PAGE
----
During this time, Lena had a friend check out her home and her father’s home. Lena’s home was in very good shape, although it now sports the “blue roof”, a tarp covering what used to be the roof that has evidently become pretty commonplace in New Orleans. Her father’s house was destroyed, a total loss. Lena wanted to return to her home, but Mayor Nagin had indicated people weren’t going to be allowed into the city for as much as 6 months. Lena was paid for a couple weeks of work where she was out of the city, but it was clear that this would not continue indefinitely. Lena tried in vain to get information from the school as to when she needed to return to work, so she ordered a FEMA van for her father to live in and left for Massachusetts until she heard further news.

Lena only just reached her mother’s when she received news that the school expected back on October 3rd to teach. Lena hustled back to New Orleans, but could only get back by the 5th, so she was docked 2 days of vacation. Upon arrival, she found no FEMA van for her father, so she took him in; she’s fortunate to have good friends who were willing to build a ramp so that Lena’s apartment could be wheelchair accessible. Many schools did not open, so the kids left in the city went to any school they could get to, resulting in classes with children Lena has never met before. Certainly, these were far from optimal conditions.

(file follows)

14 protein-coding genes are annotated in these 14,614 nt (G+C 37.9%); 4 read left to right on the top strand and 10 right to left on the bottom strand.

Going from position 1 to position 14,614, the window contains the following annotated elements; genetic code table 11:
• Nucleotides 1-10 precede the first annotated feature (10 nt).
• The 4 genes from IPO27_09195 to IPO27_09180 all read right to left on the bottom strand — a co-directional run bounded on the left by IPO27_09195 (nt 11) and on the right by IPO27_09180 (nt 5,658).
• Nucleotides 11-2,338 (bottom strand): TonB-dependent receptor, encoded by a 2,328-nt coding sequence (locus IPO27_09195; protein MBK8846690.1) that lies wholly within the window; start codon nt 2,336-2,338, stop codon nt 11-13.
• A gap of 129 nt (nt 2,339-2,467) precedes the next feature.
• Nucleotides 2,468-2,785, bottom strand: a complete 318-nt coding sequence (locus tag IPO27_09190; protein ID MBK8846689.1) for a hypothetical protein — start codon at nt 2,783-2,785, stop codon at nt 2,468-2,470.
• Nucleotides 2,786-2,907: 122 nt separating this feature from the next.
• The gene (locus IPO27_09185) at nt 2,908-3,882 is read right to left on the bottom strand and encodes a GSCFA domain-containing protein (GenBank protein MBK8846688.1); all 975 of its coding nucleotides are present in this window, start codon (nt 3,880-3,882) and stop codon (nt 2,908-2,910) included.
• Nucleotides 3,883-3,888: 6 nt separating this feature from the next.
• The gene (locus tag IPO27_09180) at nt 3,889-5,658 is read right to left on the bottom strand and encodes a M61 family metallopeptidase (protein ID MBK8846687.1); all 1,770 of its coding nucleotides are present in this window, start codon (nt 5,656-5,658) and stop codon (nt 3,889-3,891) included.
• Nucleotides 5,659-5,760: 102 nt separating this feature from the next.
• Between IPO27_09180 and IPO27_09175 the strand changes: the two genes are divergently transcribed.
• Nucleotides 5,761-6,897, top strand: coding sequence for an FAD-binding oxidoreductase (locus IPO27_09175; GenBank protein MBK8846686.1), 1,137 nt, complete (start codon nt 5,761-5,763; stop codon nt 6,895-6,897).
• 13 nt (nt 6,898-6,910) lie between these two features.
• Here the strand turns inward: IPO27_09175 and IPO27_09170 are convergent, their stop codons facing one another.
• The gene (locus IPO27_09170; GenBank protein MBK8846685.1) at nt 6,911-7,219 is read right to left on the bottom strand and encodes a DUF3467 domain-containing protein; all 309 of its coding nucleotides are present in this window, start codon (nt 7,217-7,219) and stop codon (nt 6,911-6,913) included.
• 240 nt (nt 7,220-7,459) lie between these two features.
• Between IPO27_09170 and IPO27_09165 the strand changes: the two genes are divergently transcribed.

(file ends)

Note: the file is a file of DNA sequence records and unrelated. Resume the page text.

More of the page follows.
But Lena maintains a positive perspective. She feels fortunate to have only lost her roof in the storm, and that her closest family and friends are safe. She filled her van up with the majority of her clothes, and donated them to the other teachers who had lost so much, doesn’t have much herself. She received the insurance on her father’s home, and combined with some of her own money she purchased a house for her father closer to her home, where she can help take care of him. And last week, 7 months after her request, she received her FEMA van.

I asked her what she thought of Mayor Nagin, and she gave a great response: “I voted for Nagin, hew was better than most until Katrina. And even when he was going crazy, he was at wits end, I still would have voted for him. Until that ‘Chocolate City’ comment. I was so embarrassed, embarrassed at the looting, at everything, it just lasted so long, people should have been there faster, and it just got worse, he let it get worse…”

When I asked about taking care of her father for so long, she indicated the car was very difficult for her father, that it hurt him to be sitting up in the car for so long, but there was no assistance offered, or asked for, so she took it upon herself to get her father out of the area. And when I suggested that she acts like she did nothing special, she said “I just did what I had to do. What else could I do?” That, folks, is my inspiration of the week!

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Posted by Scottage at 2:55 AM / | |